100%

Scanned image of the page. Keyboard directions: use + to zoom in, - to zoom out, arrow keys to pan inside the viewer.

Page Options

Download this Issue

Share

Something wrong?

Something wrong with this page? Report problem.

Rights / Permissions

This collection, digitized in collaboration with the Michigan Daily and the Board for Student Publications, contains materials that are protected by copyright law. Access to these materials is provided for non-profit educational and research purposes. If you use an item from this collection, it is your responsibility to consider the work's copyright status and obtain any required permission.

March 19, 1931 - Image 2

Resource type:
Text
Publication:
The Michigan Daily, 1931-03-19

Disclaimer: Computer generated plain text may have errors. Read more about this.

THE MICHIGAN DAILY

THURSDAY, MARCII 19, 1

A R D E N A B A N N R S N B f I G OD O N Sb
IISOHERS' OFFER
JR GOCODT

- ___.

BENNETT DENIES
ONE-MAN CHARGE

t Prison Inmates Seek
Trade With Hill for
Mild Treatment.

to

DOCK RIOT CAUSES|President of Columbia
Attacks Dry Statute
IIE fl i RESS PASADENA, Calif., Mar.'13-(ou
of Columbia University, attacked
prohibition here Tuesday night be-
New Orleans Longshoremen Fire fore a group including Bishop
on Police in Water James Cannon, Jr., of the Metho-
Front Strike. dist Episcopal Church, south, a pro-
hibitionist.
The occasion was an organization
NEW ORLEANS, Mar. 18. - I- meeting of the Crusaders, who de-
Negro longshoremen, on s t r i k e sire to elect a wet President in 1932.
along the New Orleans water front, Dr. Butler decried the Eighteenth
fired on policemen today during a Amendment as an infringement of
riot in which 150 arrests were made, personal liberty and said if the
trend it represented were carried to
None was reported wounded by its logical conclusion, California
bullets but several persons received "would be reduced to the status of
minor injuries in the clash. a modern county."
Those arrested were charged with I
offenses ranging from loitering and
[distuibing the peace to carryingt
concealed weapons and violating a l
federal injunction against disorder- L lctenI i i
ly conduct ini the strike. Weapons~ f IiifY
were taken from a score of the

JARD FREED BY JURY

ill Run Prison Without
of Prisoners, Hill
Declares.

Aid

- --

JOLIET, Ill., Mar. 18.-()-War-
den Henry C. Hill of the state pen-
itentiary, scene of the recurrent
disorders since Saturday, today em-
phatically rejected an informal of-
fer of prisoners to restore good be-.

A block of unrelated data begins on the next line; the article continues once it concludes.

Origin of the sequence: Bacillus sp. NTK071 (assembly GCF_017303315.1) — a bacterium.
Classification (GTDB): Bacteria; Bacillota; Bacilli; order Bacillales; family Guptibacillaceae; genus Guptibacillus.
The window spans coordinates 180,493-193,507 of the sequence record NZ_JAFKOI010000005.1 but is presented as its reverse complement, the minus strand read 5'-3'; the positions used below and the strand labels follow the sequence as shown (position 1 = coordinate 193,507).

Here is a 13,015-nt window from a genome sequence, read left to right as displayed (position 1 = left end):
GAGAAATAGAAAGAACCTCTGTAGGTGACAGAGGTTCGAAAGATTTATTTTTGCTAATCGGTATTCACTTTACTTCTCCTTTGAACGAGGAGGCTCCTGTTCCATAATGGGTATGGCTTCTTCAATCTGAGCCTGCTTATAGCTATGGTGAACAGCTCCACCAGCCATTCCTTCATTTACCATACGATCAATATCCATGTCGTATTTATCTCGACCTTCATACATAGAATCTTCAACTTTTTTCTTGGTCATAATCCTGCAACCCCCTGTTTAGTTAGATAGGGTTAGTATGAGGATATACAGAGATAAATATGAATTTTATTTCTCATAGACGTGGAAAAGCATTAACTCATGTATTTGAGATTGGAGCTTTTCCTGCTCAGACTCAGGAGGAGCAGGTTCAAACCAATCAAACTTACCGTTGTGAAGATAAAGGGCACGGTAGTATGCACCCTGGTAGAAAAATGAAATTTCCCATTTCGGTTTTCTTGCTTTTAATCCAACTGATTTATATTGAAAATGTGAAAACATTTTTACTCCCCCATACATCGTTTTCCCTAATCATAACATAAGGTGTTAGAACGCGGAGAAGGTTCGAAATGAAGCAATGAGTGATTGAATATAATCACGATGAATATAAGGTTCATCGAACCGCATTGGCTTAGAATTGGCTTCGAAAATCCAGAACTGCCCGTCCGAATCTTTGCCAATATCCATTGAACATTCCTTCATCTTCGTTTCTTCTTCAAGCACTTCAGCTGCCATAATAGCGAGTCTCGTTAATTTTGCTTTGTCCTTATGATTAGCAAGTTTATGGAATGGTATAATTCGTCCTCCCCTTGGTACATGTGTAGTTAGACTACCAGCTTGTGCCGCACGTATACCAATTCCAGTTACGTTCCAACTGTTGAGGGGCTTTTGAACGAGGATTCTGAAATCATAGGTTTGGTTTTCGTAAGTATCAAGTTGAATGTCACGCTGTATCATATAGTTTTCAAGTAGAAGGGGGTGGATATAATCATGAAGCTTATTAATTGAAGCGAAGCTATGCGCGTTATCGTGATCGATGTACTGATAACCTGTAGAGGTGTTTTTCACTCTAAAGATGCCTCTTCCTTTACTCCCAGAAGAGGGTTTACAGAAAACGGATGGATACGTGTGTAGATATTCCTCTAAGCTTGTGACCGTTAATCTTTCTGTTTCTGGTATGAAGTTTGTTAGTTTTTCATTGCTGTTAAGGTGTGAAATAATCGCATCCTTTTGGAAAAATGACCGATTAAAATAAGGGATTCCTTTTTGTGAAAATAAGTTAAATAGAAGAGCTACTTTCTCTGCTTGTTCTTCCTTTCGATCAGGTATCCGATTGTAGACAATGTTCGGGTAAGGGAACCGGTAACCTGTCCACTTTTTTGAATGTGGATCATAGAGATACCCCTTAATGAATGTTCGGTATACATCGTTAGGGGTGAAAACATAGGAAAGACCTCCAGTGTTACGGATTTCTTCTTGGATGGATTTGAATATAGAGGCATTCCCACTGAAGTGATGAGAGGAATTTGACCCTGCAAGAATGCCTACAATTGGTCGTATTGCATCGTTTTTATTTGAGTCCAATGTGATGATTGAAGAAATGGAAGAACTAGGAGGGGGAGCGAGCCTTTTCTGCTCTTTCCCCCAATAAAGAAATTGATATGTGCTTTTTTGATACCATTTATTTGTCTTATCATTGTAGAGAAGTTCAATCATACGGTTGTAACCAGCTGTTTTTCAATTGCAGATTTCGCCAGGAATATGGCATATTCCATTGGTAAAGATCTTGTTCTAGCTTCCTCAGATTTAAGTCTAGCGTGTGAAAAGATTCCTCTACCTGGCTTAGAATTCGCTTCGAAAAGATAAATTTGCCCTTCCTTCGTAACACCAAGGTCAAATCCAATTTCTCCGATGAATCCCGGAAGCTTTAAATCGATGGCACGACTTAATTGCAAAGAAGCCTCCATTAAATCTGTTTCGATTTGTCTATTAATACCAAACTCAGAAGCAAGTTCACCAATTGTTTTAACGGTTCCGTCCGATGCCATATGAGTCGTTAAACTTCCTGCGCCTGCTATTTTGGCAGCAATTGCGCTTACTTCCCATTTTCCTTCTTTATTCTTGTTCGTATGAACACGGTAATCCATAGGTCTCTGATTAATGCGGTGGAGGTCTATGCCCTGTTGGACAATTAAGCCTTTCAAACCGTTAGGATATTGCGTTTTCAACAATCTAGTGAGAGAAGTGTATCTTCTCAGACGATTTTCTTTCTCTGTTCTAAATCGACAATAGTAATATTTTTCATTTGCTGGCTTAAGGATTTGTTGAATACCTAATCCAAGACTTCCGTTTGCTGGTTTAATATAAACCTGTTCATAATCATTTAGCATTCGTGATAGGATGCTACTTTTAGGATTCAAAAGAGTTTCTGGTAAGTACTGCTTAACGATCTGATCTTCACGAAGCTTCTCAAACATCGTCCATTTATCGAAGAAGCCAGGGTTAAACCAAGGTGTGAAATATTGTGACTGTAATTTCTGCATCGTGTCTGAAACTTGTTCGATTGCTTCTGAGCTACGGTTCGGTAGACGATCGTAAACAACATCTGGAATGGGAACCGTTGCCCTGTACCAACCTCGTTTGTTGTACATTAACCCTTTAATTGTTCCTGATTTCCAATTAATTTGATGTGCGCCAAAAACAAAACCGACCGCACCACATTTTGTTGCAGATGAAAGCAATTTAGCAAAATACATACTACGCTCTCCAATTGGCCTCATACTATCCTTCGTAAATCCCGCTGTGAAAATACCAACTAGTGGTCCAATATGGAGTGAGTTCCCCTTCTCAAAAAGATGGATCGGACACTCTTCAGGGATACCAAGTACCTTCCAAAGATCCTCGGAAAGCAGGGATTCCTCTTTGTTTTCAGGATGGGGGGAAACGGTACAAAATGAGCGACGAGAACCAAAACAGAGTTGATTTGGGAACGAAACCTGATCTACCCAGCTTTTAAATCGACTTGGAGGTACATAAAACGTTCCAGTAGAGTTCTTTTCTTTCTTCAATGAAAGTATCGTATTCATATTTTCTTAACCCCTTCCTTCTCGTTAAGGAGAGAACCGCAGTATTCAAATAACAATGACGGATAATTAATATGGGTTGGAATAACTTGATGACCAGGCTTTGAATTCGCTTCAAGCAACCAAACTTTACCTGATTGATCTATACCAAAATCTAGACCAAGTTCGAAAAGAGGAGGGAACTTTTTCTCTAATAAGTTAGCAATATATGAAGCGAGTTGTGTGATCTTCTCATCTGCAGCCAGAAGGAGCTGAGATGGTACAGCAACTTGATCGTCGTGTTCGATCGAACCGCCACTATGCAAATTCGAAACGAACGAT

havior in return for milder treat-
i.ll said he would -lock up the
first man who presented such a pe-
ttion into "solitary" and keep him
there. indefinitely on bread and
water.
Jury Investigates.
"I intend to run this prison with-
out any help from prisoners," he
declared.
Deports of the demand for "home
rule," came to the warden as ar
atexmath of a crqwded day. While
a coroner's jury conducted an in-
vestigation into the deaths of two
convicts-two of the three wounded
during the Saturday riot-disturb-
ances broke out in both the old
prison and the new penitentiary at
Statevile.
Yarbeck Exonerated.
The coroner's jury exonerated
Guard Frank Cutchin for firing the
bulrlets which proved fatal for Con-
victs Albert Yarbeck and George
Jakowans, but their verdict was1
not returned until after Yarbeck's
sister, Irene, attacked Cutchin,
scratched his face, and screamed
"murderer" at him and Warden
Hill.
The disturbance in the new pris-
on began when 20 convict-members
of the band debated whether to
start a prison-wide iot.
FU N A 1
Autopsy Reveals John Ballard,
Dental Student, Took
His Own Life.
Funeral services for John W.
Ballard, '33D, who, an autopsy dis-
closed, committed suicide by taking
prison, were held yesterday after-,
noon at the Dolph funeral home,
Maynard street.
The services, which were private,
were in charge of Rev. Frederick
Cowin, of the Church of Christ
Disciples. Interment was in Forest
Hill cemetery.
.Ballard, who was 28 years old,
ws a son of Mrs. Rose L. Ballard,
of 516 Walnut street. He died sud-
denly Monday night while visiting
at the home of a friend.
Suicide was given as the reason
for Ba lard's death following an
autopsy made in the pathological
laboratories of the University.
- E
4~3 QUR
It is your
v.' taxi in the cities
+ ~ and an open sesame
to country roads and towns
where old customs linger
and people are friendly ... it
is an invitation to mountains and
valleys and the secrets of undis-
covered Europe .. . Best of all a car
is not a luxury . . . we have cars to
drive -yourself from $5 a day onTa
monthly basis... Reserve a car NOW
for your trip abroad and make your sum-
iter a success ... We arrange all details
..a. .Write us or see your local agent.

f

R. B. Bennett,
Prime Minister of Canada, who
recently denied the assertion by his
predecessor in office, W. L. Mac-